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Mississippi Code Title 11. Civil Practice and Procedure § 11-1-63. Product liability suits

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Subject to the provisions of Section 11-1-64, in any action for damages caused by a product, including, but not limited to, any action based on a theory of strict liability in tort, negligence or breach of implied warranty, except for commercial damage to the product itself:

(a)?The manufacturer, designer or seller of the product shall not be liable if the claimant does not prove by the preponderance of the evidence that at the time the product left the control of the manufacturer, designer or seller:

(i)?1.?The product was defective because it deviated in a material way from the manufacturer's or designer's specifications or from otherwise identical units manufactured to the same manufacturing specifications, or

2.?The product was defective because it failed to contain adequate warnings or instructions, or

3.?The product was designed in a defective manner, or

4.?The product breached an express warranty or failed to conform to other express factual representations upon which the claimant justifiably relied in electing to use the product; ?and

(ii)?The defective condition rendered the product unreasonably dangerous to the user or consumer; ?and

(iii)?The defective and unreasonably dangerous condition of the product proximately caused the damages for which recovery is sought.

(b)?A product is not defective in design or formulation if the harm for which the claimant seeks to recover compensatory damages was caused by an inherent characteristic of the product which is a generic aspect of the product that cannot be eliminated without substantially compromising the product's usefulness or desirability and which is recognized by the ordinary person with the ordinary knowledge common to the community.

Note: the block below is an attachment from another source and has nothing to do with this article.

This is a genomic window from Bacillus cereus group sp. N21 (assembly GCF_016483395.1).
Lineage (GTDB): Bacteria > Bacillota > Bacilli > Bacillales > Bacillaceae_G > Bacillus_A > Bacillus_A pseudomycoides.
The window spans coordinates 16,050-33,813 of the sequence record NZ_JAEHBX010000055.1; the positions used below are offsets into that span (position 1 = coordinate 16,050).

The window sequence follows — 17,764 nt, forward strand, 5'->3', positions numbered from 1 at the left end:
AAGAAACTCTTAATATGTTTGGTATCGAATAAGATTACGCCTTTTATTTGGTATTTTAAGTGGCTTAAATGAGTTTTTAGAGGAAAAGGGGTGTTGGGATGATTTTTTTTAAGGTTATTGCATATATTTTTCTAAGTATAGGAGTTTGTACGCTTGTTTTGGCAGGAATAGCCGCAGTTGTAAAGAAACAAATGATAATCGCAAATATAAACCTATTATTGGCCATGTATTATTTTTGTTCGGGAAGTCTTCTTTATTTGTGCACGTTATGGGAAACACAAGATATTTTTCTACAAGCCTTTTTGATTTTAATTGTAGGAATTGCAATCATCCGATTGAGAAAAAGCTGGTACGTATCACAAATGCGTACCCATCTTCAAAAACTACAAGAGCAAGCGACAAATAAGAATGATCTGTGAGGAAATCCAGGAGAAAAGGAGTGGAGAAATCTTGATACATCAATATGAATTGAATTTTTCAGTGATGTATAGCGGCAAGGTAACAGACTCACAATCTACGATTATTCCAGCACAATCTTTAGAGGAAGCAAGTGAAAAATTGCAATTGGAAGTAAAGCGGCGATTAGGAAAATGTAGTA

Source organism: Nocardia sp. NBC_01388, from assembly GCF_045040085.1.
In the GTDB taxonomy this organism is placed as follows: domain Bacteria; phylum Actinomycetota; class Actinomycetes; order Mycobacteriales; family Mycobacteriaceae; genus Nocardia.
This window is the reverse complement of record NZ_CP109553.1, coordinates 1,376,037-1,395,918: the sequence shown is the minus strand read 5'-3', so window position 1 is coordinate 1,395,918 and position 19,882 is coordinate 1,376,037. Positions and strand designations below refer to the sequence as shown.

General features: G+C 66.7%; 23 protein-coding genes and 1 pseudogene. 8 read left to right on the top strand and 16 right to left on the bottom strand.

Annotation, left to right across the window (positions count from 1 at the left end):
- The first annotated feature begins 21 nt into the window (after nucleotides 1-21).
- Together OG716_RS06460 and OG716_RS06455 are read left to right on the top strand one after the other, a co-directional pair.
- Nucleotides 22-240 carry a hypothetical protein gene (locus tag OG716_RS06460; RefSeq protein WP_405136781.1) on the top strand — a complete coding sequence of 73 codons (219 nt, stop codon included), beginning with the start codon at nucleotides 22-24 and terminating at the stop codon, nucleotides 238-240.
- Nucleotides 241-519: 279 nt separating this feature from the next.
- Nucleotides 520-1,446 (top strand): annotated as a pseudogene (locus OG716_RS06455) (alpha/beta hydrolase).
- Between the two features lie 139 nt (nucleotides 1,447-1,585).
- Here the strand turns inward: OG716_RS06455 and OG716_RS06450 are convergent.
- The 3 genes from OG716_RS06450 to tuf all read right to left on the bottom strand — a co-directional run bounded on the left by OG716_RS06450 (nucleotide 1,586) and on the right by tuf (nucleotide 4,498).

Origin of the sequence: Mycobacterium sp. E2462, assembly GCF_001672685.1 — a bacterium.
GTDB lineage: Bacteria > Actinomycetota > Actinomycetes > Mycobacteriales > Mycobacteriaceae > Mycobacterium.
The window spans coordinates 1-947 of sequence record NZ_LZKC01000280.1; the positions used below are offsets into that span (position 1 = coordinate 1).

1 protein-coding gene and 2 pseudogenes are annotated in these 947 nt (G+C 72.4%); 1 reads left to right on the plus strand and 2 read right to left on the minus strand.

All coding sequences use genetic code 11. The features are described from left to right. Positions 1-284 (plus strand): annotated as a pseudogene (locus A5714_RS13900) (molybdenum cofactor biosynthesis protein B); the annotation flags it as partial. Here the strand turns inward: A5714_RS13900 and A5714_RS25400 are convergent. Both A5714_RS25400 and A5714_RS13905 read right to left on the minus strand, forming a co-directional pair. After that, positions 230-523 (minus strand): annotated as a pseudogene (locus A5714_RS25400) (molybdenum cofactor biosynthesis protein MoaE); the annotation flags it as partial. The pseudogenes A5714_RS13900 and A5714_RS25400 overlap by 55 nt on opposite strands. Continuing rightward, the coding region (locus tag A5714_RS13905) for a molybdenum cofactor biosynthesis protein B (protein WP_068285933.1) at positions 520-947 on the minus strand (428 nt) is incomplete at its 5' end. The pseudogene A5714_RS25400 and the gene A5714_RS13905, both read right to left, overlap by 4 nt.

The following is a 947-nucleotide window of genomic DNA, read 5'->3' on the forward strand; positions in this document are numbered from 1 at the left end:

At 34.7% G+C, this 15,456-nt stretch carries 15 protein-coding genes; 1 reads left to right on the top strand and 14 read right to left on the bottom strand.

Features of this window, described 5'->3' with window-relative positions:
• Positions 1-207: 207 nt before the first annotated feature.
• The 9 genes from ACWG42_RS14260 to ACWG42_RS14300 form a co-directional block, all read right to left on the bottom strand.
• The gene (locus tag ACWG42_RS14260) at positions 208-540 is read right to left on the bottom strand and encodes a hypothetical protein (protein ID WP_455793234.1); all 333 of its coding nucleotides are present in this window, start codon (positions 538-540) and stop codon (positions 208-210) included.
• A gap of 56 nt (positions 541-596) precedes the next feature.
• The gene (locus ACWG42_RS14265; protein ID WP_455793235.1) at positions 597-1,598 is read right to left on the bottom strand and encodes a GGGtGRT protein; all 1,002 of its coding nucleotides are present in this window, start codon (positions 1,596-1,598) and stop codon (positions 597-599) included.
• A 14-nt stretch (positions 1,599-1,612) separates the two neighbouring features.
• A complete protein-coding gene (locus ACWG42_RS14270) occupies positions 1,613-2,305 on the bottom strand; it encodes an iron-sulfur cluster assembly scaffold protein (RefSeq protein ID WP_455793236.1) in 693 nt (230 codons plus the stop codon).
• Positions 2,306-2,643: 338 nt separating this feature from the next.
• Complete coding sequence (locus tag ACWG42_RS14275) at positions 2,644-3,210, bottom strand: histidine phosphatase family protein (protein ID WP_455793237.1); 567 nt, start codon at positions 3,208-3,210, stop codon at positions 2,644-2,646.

(c)(i)?In any action alleging that a product is defective because it failed to contain adequate warnings or instructions pursuant to paragraph (a)(i)2 of this section, the manufacturer, designer or seller shall not be liable if the claimant does not prove by the preponderance of the evidence that at the time the product left the control of the manufacturer, designer or seller, the manufacturer, designer or seller knew or in light of reasonably available knowledge should have known about the danger that caused the damage for which recovery is sought and that the ordinary user or consumer would not realize its dangerous condition.

(ii)?An adequate product warning or instruction is one that a reasonably prudent person in the same or similar circumstances would have provided with respect to the danger and that communicates sufficient information on the dangers and safe use of the product, taking into account the characteristics of, and the ordinary knowledge common to an ordinary consumer who purchases the product; ?or in the case of a prescription drug, medical device or other product that is intended to be used only under the supervision of a physician or other licensed professional person, taking into account the characteristics of, and the ordinary knowledge common to, a physician or other licensed professional who prescribes the drug, device or other product.

(d)?In any action alleging that a product is defective pursuant to paragraph (a) of this section, the manufacturer, designer or seller shall not be liable if the claimant (i) had knowledge of a condition of the product that was inconsistent with his safety; ?(ii) appreciated the danger in the condition; ?and (iii) deliberately and voluntarily chose to expose himself to the danger in such a manner to register assent on the continuance of the dangerous condition.